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Part Number: REF3030
According to the data sheet temperature drift is typical 30ppm ( max 65 ) from -40 to 85 deg C.
However could it be expected the highest output voltage is at approx. 50 deg C. like shown at data sheet page 7 figur 3, and then drop at both higher and lower temperature ?
It is basically a question of how good temperature drift correlation could be expected between output voltage from ref3030 mounted at different boards, but knowing the ambient temperature will be the same.
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In reply to Diego Lewis:
sorry for highjacking this topic/discussion, but may i ask you on this:
The temperature coefficient is determined using a box method, therefore the max could appear at any temperature.
While most parts will have a similar shape, we do not guarantee that the max will be at any specific temperature.
Is this true for temperature drift information of LDOs too? I mean the background to it beeing the method used?
And additionally, is it true for basically all temperature drift data f.e. for amplifiers also?
Thanks in advance, best regards
In reply to Michael Ernst:
I'll answer this in place for Diego. From my understanding that is true because if it's not a EC spec then its typical and not guaranteed. But for more accurate answer or confirmation, I would suggest you to ask this in the LDO subforum.
If you feel your thread is resolved, please selected Answered.
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In reply to Marcoo Z:
From my understanding LDOs probably do use the box method when calculating the temperature coefficient for their accuracy calculation as it is the most common method. This temperature coefficient is then used in the accuracy calculation as shown in following app note:
A good introduction to temperature drift/coefficient is this following document:
Typically the calculation from the app note linked above is included in most datasheets for voltage references.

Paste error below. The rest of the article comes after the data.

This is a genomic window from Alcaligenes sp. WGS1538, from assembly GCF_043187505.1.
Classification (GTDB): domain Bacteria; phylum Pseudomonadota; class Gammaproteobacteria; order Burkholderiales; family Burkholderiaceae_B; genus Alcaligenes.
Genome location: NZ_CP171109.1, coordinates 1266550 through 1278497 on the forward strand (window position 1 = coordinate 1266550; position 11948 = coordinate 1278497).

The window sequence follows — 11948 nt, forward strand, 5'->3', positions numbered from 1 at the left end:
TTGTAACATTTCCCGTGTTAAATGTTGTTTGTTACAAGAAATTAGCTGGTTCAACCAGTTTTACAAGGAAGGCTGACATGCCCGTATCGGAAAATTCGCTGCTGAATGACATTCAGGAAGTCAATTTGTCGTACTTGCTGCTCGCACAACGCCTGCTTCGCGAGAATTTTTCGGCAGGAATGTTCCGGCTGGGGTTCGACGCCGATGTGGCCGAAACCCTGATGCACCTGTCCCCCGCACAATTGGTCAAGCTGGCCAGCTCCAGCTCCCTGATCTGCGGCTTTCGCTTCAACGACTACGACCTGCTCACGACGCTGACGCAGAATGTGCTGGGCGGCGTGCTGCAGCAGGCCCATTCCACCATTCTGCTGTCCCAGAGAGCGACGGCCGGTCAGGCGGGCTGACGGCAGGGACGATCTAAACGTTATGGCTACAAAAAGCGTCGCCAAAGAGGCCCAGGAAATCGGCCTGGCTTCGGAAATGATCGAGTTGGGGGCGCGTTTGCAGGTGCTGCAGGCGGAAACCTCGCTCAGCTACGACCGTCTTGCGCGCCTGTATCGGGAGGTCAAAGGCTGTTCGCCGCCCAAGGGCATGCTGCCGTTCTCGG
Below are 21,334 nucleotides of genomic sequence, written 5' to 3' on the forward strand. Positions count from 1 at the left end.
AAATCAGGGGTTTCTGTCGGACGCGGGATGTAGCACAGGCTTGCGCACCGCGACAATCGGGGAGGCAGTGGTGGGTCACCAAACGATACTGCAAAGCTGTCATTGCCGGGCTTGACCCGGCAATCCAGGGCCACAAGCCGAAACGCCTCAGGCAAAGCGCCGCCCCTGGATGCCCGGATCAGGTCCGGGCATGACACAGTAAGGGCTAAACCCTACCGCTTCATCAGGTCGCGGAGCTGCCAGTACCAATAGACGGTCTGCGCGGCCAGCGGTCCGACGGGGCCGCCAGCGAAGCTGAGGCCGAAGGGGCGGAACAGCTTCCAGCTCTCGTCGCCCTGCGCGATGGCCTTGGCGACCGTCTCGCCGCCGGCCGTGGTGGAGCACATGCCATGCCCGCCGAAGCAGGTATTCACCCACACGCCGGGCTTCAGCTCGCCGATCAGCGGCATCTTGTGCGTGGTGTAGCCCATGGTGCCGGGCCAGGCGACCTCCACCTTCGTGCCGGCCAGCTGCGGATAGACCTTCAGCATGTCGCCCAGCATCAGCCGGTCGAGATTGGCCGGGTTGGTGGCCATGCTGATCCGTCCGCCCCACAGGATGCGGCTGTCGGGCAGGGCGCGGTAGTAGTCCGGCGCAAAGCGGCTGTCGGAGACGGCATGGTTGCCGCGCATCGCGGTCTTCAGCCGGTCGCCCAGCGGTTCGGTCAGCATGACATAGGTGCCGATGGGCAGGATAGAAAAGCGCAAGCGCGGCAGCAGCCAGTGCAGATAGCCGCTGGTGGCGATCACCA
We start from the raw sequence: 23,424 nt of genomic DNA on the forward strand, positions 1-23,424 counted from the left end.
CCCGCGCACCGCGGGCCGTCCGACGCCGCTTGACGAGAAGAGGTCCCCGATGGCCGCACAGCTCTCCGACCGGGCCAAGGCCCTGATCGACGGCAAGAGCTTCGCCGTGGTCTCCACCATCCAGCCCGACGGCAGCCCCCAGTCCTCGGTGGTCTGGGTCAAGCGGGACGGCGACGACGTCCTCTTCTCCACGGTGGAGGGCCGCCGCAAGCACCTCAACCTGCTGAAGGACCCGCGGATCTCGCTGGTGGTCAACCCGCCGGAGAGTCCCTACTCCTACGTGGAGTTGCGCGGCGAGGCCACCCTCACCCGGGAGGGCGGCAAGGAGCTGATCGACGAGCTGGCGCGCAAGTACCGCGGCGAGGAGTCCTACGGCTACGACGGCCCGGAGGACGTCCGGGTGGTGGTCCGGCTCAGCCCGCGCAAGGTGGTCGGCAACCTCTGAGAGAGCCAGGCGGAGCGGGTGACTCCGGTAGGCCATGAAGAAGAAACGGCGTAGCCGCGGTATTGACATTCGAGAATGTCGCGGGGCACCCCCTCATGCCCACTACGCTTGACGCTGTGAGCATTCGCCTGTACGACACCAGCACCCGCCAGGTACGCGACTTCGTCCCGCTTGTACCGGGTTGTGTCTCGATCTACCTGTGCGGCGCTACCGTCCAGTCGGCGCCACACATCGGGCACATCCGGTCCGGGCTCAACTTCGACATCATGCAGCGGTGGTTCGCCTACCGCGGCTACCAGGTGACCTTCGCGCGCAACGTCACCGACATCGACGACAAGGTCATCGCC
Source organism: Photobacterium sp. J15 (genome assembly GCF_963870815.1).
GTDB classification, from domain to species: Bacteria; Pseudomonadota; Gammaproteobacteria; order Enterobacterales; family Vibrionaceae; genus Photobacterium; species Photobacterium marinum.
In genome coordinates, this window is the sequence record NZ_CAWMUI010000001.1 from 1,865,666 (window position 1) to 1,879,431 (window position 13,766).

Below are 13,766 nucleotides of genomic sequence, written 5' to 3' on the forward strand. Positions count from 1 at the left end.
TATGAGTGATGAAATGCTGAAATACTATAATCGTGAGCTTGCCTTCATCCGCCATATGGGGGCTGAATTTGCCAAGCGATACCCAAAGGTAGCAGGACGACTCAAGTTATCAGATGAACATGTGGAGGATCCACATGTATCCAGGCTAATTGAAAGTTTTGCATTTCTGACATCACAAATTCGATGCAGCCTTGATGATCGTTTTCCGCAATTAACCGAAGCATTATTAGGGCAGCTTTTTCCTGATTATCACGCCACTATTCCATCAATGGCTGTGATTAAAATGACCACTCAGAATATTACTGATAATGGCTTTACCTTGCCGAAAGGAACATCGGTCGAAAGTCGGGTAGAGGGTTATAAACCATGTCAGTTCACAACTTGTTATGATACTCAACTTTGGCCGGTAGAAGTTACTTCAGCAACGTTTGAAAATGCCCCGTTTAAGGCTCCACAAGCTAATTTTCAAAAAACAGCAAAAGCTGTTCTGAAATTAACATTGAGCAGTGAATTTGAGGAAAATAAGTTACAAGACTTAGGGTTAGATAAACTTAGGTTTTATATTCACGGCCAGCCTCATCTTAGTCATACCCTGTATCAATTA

The difference between temperature drift in LDO’s and VRefs is that LDOs don’t guarantee a max and only give a typical. This might be because LDO’s such as the REF1117 aren’t meant to be used as references but as clean DC/DC converters. In newer datasheets the temperature drift of the REF1117 doesn’t exist and it’s just bundled into accuracy. If you are trying to characterize the max then that is very application specific for LDOs, you might have to prototype and test since a simulation might not handle it. There is no method to take the typical and convert it to a max.
“I really need to know more on this whole temperature drift topic and understand more on how to "read" the datasheets information regarding it. What can i expect from the graphs, which technology should be used/preferred, which technology does provide the smallest spread (drift wise) by design, etc.”
Any graph is just a typical graph and that means the curve is not guaranteed. For example in the TL431 datasheet in section 7.14 figure 1 it shows 3 typical lines for Vref vs temperature. All 3 lines meet the EC table specs but their slope varies positive or negative for the same device. This is because temperature drift is a non-linear function and we cannot guarantee where in the function the device will be. This is also the reason the box method is used compared to other methods such slope and butterfly.
The technology that provides the smallest drift for voltage references will be a series Vref such as a REF50xx family. But it has limitations of input voltage and output current. This is compared to a shunt ref such as the TL431 that has no input voltage limitation or a LDO that has a very high output current.
Temperature drift/temperature coefficients come in many different formats that can get confusing. For LDOs you will only see accuracy. In Vrefs you will see ppm/C which can be converted to a %. In amplifiers you see uV/C which looks the same as ppm/C but uV/C is over the whole voltage range while ppm/C is a percent of the output voltage. For example a variable output voltage reference will have a higher uV/C at 5V than at 1.25V but the same ppm/C.
In terms of design for smallest drift that is complex. While we do give a block diagram of our devices, the internals are much more complex and that data is not shared. All designs are optimized for different results.
“Where does the price difference come from, the trimming of REG1117?
Does this trimming influence the voltage drift?
Does figure 6 of LM1117 datasheet Show "the same thing" as REG1117 datasheet page 7 bottom left graph?
Is there something like an overview/comparison of different Regulators (preferably fixed 3.3V) which is showing (initial) accuracy, temperature influence and such?”
My take on these in reference to Vref is that the 2 devices are very different in the side even if the block diagrams are the same. They were developed by 2 different competitors that were then acquired by TI.
Overview comparison can be done on TI.com
For example this link has all the fixed 3.3 LDO sorted by increasing accuracy.
Temperature drift is very complicated and trimming could be a factor but typically trimming is focused on getting as close to the fixed output voltage as possible at very specific conditions. In Vrefs the trimming will get the Vref to a set value i.e. 2.5V then they are tested and then sorted into different categories.
I hope this was helpful.
yes, this helps me a lot, thanks for all this info and hints.
I understand now more on the backgrounds of it because i'm kind of new to this Overall temperature-drift Topic.
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